Real Property Definitions


A profit is a nonpossessory interest, which entitles the holder of the benefit to take some resource from the servient estate.

Henry owns land regarded as dominant estate compared to Paul’s servient estate adjacent to it. His dominant estate is rich in iron ore, which extends to Paul’s servient estate. He has therefore obtained a profit that grants him the right to exploit the mineral deposits found on Paul’s servient estate as well.

Exclusive Profits

Exclusive profits grant a sole right to the grantee by the owner to take resources from his land. The grantee is allowed to even take the exclusion of the owner of the servient estate.

Paul realized that the iron ore deposit in his estate is little in comparison to Henry’s estate. Under a signed legal agreement with Henry, Paul has granted Henry an exclusive profit to obtain iron ore from his estate. Exclusive profit in this case guarantees Henry that no other person will obtain the right to collect iron ore from Paul’s estate.

Nonexclusive Profits

Nonexclusive profits grant similar rights to others for the removal of resources from the servient estate.

Alternatively, Paul can decide to grant Henry nonexclusive profit, which means that he can grant any other person the right to collect iron ore from his firm whenever he wishes. Under such agreement, any other person can obtain the right to exploit iron ore from Paul’s estate.

Surcharge Doctrine

The surcharge doctrine states that if the owner of a profit unfairly increases his use, even though increased use could not have been intended by the original conveyance, then the servient estate is surcharged and the profit is thereby extinguished.

Although Henry obtains a profit to exploit the resources in Paul’s estate, he has to abide by the agreement. Should he collect more iron ore than was stated in the agreement, then Paul can apply the doctrine of surcharge to extinguish the profit.

Affirmative Covenant

An affirmative covenant is a covenant, which promises that the holder of the servient estate will do something.

Even though Paul’s estate is of great interest to Henry, given the mineral deposits, the land is open and trespassers can easily access the important resource. While obtaining an exclusive profit to Paul’s estate, Henry made Paul sign a binding agreement that he will fence the land.

Negative Covenant

A negative covenant promises that the holder of the servient estate will not do something he is normally entitled to do.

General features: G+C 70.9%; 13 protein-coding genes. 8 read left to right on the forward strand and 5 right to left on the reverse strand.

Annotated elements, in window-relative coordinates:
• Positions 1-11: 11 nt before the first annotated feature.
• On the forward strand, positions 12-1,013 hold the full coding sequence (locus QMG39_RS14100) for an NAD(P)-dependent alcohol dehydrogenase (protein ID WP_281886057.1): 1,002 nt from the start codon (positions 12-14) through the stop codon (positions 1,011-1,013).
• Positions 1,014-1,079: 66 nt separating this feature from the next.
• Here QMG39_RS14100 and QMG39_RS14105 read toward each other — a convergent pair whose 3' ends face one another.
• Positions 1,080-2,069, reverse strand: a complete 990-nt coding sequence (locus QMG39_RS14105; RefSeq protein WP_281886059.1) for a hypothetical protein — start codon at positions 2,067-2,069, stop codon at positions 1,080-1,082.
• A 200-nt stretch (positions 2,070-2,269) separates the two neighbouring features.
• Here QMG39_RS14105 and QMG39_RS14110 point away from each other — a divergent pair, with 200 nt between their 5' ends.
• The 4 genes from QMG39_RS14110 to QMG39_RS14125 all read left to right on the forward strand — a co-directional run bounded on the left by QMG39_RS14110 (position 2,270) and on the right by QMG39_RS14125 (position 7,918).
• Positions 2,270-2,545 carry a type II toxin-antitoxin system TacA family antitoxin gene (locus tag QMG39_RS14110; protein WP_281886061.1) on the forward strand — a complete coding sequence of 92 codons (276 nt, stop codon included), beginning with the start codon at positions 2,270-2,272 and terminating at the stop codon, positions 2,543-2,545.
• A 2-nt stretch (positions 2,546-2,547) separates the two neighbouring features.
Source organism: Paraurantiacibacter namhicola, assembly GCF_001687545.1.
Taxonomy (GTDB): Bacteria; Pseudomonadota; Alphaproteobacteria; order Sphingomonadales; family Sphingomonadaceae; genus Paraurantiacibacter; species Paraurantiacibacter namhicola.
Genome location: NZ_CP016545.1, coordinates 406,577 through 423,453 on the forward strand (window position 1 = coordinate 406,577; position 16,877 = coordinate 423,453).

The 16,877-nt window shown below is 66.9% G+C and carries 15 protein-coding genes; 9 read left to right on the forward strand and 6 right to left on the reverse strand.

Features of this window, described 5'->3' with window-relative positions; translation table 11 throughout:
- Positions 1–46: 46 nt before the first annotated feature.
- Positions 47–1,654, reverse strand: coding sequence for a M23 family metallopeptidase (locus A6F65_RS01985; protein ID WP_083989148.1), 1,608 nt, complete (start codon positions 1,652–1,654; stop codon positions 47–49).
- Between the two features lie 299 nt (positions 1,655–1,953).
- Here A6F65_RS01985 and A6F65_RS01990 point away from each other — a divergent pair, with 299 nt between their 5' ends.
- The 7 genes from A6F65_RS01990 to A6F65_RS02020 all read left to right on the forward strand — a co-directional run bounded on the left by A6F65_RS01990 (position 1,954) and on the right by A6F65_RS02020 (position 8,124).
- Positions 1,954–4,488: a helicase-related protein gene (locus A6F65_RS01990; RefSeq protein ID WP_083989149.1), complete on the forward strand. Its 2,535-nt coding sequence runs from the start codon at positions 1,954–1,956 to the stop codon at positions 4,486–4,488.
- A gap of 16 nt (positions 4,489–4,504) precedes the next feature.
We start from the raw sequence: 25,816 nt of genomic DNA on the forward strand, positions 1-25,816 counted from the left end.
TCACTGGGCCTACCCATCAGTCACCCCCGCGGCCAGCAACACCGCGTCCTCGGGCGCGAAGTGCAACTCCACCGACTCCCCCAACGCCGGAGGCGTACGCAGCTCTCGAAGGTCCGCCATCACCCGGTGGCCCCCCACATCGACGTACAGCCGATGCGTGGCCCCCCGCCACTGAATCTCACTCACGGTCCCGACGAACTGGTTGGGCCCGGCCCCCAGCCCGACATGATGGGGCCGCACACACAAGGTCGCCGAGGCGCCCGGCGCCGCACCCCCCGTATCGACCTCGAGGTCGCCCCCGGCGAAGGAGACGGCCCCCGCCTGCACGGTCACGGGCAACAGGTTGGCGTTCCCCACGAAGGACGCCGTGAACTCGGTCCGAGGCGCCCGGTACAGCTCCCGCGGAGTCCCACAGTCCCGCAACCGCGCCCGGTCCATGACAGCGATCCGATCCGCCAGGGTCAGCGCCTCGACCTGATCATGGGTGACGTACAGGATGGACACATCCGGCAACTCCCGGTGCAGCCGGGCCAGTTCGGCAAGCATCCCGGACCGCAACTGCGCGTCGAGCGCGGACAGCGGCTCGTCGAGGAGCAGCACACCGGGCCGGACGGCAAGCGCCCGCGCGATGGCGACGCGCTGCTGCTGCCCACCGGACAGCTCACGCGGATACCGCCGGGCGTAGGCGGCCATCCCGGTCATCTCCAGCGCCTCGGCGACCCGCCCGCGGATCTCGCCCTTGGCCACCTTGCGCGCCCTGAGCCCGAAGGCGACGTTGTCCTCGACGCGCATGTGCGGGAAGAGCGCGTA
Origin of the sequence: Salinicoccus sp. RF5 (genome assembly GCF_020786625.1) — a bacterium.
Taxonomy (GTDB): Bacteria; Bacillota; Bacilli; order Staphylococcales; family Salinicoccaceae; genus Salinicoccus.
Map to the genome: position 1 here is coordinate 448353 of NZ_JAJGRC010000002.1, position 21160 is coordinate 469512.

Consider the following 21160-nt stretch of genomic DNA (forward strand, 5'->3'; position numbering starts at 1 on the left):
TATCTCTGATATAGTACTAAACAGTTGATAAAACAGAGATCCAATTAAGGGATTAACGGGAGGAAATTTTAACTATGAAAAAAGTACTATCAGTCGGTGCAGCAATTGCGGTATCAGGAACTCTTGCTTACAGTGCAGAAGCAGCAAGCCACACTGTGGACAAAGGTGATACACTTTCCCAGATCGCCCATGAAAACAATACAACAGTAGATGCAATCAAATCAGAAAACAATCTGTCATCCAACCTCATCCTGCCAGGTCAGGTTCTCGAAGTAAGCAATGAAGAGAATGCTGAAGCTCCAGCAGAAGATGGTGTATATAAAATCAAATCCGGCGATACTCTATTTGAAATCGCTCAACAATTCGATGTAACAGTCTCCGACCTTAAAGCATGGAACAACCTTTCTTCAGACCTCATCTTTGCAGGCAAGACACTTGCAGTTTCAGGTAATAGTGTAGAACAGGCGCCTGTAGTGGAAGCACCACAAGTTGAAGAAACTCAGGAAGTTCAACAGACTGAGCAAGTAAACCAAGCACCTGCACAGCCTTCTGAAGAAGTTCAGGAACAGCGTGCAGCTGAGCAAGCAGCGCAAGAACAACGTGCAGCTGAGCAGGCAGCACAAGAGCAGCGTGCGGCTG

Henry pays Paul for collecting iron ore from his firm given the exclusive profit rights he has on Paul’s servient estate. As a result, Henry forced Paul into signing an agreement that he will not undertake any form of development that is likely to interfere in his estate.

Real Covenants

Real covenants are covenants that run with the land at law. They are treated as if they were physically attached to the land and thus enforceable by or against a successor in interest to one of the original parties of the covenant.

Petra was unable to change her land use from agricultural to industrial because of the real covenant attached to the land she bought from Cathy.

Equitable Servitude

An equitable servitude is a covenant that there will be equal enforcement of previous covenants against assignees of the burdened property.

John bought land from Paul. Henry already holds profit rights on Paul’s land. This, therefore, means that the covenants Paul agreed to will also apply to John.


Merger is one method of terminating a covenant or servitude. If the title to the land benefited and the title to the land burdened come into the hands of one person, they will merge into a fee simple and cease to exist.

Paul and Henry decided to merge their estates into one title and hence terminate all the covenants that arose because of profits rights.


Abandonment is an equitable defense to enforcement of an equitable servitude claim. An equitable servitude will be extinguished if:

  1. a subdivider sells a few lots with restrictions, then sells lots unrestricted;
  2. or where owners in a subdivision have with general consent violated restrictions so that the purpose of the restrictions can no longer be carried out.

After John took over ownership of Paul’s estate, he violated the existing covenants. This made Henry abandon his operations on the servient estate and all the profits and covenants attached were extinguished.

Part Performance

Part performance is an equitable doctrine that may cause a court of equity to enforce specifically an oral contract for the sale of interest inland.

Tom sued Peter for failure to perform his part of the agreement as stated in their written contract concerning a property.

Equitable Conversion

Equitable conversion regards the buyer, inequity, as the owner of the land and the seller have a security interest for payment of the purchase price.

Mercy bought Miriam’s land thus became the owner of the land by paying Mercy for the purchase.


A deed is writing used to transfer an interest inland. The usual requirements include:

  1. grantor’s signature;
  2. words indicating a present intent to transfer and;
  3. a description of land and parties.

Miriam has transferred the interest in her land to her eldest son by transferring the deed to his name.


Delivery refers to the grantor’s intent to convey an interest inland. It is satisfied by words or conducts evidencing the grantor’s intention that the deed has some present operative effect, i.e., that title passes immediately and irrevocably even though the right to possession may be postponed until some future time.